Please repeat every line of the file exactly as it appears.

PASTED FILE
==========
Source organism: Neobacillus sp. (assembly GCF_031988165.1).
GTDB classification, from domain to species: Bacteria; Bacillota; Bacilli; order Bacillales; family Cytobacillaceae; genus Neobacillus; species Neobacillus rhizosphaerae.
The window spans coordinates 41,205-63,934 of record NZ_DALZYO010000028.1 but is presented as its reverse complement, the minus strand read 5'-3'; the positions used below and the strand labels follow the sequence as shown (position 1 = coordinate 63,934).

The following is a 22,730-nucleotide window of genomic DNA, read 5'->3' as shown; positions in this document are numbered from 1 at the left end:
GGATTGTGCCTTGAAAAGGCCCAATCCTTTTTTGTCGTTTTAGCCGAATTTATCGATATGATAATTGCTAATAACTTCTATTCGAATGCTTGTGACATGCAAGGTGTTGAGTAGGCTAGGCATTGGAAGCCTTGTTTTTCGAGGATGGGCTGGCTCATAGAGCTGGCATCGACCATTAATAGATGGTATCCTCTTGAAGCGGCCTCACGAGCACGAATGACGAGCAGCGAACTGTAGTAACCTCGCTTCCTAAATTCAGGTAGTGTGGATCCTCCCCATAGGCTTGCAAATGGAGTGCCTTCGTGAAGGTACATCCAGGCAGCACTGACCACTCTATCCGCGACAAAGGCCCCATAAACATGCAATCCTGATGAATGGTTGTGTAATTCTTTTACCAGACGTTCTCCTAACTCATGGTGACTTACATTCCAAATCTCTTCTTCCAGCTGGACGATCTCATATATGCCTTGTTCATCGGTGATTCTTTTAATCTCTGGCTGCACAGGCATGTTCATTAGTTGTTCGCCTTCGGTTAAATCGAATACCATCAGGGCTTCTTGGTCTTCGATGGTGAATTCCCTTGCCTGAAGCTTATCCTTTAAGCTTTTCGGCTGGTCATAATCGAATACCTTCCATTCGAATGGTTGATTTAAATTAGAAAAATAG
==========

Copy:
Source organism: Neobacillus sp. (assembly GCF_031988165.1).
GTDB classification, from domain to species: Bacteria; Bacillota; Bacilli; order Bacillales; family Cytobacillaceae; genus Neobacillus; species Neobacillus rhizosphaerae.
The window spans coordinates 41,205-63,934 of record NZ_DALZYO010000028.1 but is presented as its reverse complement, the minus strand read 5'-3'; the positions used below and the strand labels follow the sequence as shown (position 1 = coordinate 63,934).

The following is a 22,730-nucleotide window of genomic DNA, read 5'->3' as shown; positions in this document are numbered from 1 at the left end:
GGATTGTGCCTTGAAAAGGCCCAATCCTTTTTTGTCGTTTTAGCCGAATTTATCGATATGATAATTGCTAATAACTTCTATTCGAATGCTTGTGACATGCAAGGTGTTGAGTAGGCTAGGCATTGGAAGCCTTGTTTTTCGAGGATGGGCTGGCTCATAGAGCTGGCATCGACCATTAATAGATGGTATCCTCTTGAAGCGGCCTCACGAGCACGAATGACGAGCAGCGAACTGTAGTAACCTCGCTTCCTAAATTCAGGTAGTGTGGATCCTCCCCATAGGCTTGCAAATGGAGTGCCTTCGTGAAGGTACATCCAGGCAGCACTGACCACTCTATCCGCGACAAAGGCCCCATAAACATGCAATCCTGATGAATGGTTGTGTAATTCTTTTACCAGACGTTCTCCTAACTCATGGTGACTTACATTCCAAATCTCTTCTTCCAGCTGGACGATCTCATATATGCCTTGTTCATCGGTGATTCTTTTAATCTCTGGCTGCACAGGCATGTTCATTAGTTGTTCGCCTTCGGTTAAATCGAATACCATCAGGGCTTCTTGGTCTTCGATGGTGAATTCCCTTGCCTGAAGCTTATCCTTTAAGCTTTTCGGCTGGTCATAATCGAATACCTTCCATTCGAATGGTTGATTTAAATTAGAAAAATAG